Alison Reid has had more than her fair share of pregnant bellies. The director had to deal with two pregnant lead actresses in her first feature film, The Baby Formula. This came with its own unique problems. “We were actually rehearsing the scene when [Athena’s] water breaks and [the actress’s] water breaks in real life,” says Reid laughing enthusiastically. The actresses leapt at the chance to use their pregnancies to advantage. “Usually in this industry you’re trying to hide your pregnancy as an actress,” says Reid.
Having played dozens of festivals worldwide, including Toronto’s Inside Out where it just won both the audience fave feature award and the juried best acting award (a tie for Angela Vint and Megan Fahlenbock), The Baby Formula is one of the few lucky Canadian films to open on the big screen (beginning Fri, Jun 19 at AMC Yonge and Dundas).
The movie follows lesbian couple Athena (Vint) and Lilith (Fahlenbock) as they use the latest in stem-cell research to have a baby together. That is, they use each other’s stem cells in order to create sperm for each other—meaning no father and they’re both the biological parents of both children.
But the film veers away from too much scientific mumbo jumbo and ends up being a family comedy, replete with spousal bickering, difficult parents and a good wallop of dysfunction.
“Despite how anyone gets pregnant,” says Reid, “the things that we’re dealing with are more similar than dissimilar. Once you see those two women how could you possibly object to them wanting their own baby together. You see how much they want it and you see how much they’re going through. So we did it in an accessible, nonthreatening kind of a way.”
The Baby Formula marks Reid’s debut as a feature director. She is known more in the business as a stunt performer and coordinator with credits ranging from X-Men: Last Stand and Blindness to Degrassi: The Next Generation. Her new feature expands on the story from Reid’s directorial debut, the 2006 fictional short Succubus (also starring Vint and Fahlenbock). Having two pregnant actresses play pregnant characters allowed Reid to capture on camera some wonderfully real, impromptu and improvised moments.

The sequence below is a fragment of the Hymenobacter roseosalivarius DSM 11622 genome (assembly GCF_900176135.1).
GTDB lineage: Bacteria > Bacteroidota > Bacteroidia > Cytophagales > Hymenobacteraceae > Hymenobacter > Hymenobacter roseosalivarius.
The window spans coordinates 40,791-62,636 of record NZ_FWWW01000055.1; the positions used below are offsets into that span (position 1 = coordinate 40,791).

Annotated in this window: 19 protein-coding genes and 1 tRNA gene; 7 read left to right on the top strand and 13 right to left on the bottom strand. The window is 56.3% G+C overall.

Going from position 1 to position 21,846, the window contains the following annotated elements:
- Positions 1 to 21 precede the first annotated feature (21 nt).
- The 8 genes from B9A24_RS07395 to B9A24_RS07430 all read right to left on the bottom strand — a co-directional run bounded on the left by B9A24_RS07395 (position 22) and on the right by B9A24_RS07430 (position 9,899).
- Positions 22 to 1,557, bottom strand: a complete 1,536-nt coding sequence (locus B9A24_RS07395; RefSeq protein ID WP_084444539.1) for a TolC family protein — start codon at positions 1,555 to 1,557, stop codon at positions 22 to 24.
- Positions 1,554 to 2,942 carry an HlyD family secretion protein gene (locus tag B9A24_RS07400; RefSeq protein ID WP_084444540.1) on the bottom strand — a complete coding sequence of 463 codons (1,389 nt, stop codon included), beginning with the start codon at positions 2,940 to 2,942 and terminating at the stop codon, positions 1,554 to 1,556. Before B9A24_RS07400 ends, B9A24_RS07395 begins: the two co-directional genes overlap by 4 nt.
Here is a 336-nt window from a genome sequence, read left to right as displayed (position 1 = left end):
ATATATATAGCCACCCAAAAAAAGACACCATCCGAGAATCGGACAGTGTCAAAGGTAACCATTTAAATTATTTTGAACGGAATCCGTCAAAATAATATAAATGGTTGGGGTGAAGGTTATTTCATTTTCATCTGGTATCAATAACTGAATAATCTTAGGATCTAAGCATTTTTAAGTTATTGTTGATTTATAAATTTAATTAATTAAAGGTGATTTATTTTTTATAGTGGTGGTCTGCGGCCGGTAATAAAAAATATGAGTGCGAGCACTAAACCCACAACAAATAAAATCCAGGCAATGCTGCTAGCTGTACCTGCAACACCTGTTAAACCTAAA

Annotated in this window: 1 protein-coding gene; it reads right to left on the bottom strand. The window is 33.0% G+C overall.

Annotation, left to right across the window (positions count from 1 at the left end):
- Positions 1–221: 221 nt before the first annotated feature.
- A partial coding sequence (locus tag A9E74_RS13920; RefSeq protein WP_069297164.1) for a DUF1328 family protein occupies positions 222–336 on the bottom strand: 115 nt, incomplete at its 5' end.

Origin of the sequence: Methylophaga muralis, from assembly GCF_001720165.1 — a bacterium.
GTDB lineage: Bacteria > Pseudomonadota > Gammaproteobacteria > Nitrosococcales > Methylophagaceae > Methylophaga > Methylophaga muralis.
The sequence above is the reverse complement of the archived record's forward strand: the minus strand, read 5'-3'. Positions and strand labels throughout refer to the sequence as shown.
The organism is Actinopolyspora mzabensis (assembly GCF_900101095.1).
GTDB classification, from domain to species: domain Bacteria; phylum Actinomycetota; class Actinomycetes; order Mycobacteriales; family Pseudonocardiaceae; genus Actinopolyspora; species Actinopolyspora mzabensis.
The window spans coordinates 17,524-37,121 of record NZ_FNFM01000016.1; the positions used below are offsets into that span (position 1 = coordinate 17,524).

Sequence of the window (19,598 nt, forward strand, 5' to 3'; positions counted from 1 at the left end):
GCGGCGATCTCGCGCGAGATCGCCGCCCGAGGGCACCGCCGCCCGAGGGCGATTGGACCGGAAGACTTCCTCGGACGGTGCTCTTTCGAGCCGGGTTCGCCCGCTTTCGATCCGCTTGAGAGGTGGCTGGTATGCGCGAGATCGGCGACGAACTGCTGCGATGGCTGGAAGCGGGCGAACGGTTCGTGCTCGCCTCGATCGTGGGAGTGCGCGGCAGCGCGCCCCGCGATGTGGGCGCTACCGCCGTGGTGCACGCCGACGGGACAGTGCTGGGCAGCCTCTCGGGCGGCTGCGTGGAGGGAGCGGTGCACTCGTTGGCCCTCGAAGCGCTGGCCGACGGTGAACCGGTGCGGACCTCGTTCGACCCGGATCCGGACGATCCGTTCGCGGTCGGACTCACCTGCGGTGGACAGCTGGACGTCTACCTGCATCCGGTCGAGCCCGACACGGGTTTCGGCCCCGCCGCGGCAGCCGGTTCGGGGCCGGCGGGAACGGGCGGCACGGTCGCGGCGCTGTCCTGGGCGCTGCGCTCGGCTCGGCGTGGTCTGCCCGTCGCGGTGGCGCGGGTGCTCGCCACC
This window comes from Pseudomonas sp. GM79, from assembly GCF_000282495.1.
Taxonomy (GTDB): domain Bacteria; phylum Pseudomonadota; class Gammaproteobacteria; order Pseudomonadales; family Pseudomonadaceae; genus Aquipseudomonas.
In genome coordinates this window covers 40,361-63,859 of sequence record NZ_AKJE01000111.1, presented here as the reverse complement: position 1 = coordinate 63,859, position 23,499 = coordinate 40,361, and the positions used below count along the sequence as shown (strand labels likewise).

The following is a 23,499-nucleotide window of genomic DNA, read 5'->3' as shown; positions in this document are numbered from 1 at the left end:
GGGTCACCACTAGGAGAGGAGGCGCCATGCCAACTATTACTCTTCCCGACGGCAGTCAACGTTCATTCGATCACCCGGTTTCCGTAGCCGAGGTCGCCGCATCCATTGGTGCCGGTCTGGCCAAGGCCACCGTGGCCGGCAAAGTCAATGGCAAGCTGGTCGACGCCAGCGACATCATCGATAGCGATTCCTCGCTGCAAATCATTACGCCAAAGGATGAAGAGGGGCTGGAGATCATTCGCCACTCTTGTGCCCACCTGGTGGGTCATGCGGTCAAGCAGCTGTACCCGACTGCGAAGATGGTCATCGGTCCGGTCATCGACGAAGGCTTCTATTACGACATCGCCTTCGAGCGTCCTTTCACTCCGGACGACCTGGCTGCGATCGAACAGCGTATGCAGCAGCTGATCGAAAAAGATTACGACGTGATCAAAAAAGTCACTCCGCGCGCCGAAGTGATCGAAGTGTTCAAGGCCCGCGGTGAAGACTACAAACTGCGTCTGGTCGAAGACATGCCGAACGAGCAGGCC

The Baby Formula’s mockumentary approach to its subject matter is energizing — although it caused confusion with some viewers. “People asked: Are they really a couple? How did they get pregnant?” she says, smiling. In fact, the film was so convincing that it was erroneously given a documentary award at the Monaco Film Festival.
She also points out how the film is being distributed for its crossover appeal. “The queer community has been able to relate to and identify with straight characters for years — laugh with them, cry with them. And now it seems that we’re getting to a place where the sexuality of the main characters doesn’t prevent anyone from identifying with them — which is fantastic.”
The science portrayed in the movie is based on studies done with mice and is mild science fiction in that it is not yet available for humans. “I’m sure it’s going to be reality. We’re going down that path and it’s going to be possible,” says Reid, noting it’s an issue to some because “we haven’t wrapped our brains around [the concept] yet. Test-tubes babies used to be controversial. It’s because it was the first time it was done, now it’s commonplace.”
One of the movie’s great lines comes from the scientists: “We’re not making men obsolete, we’re making them unnecessary.” Some male viewers took that to heart with Reid. “I always find that funny… it’s not saying men shouldn’t have babies, or men shouldn’t be involved in having babies, it’s about opening up the possibilities — now women can have babies together too.” She smiles.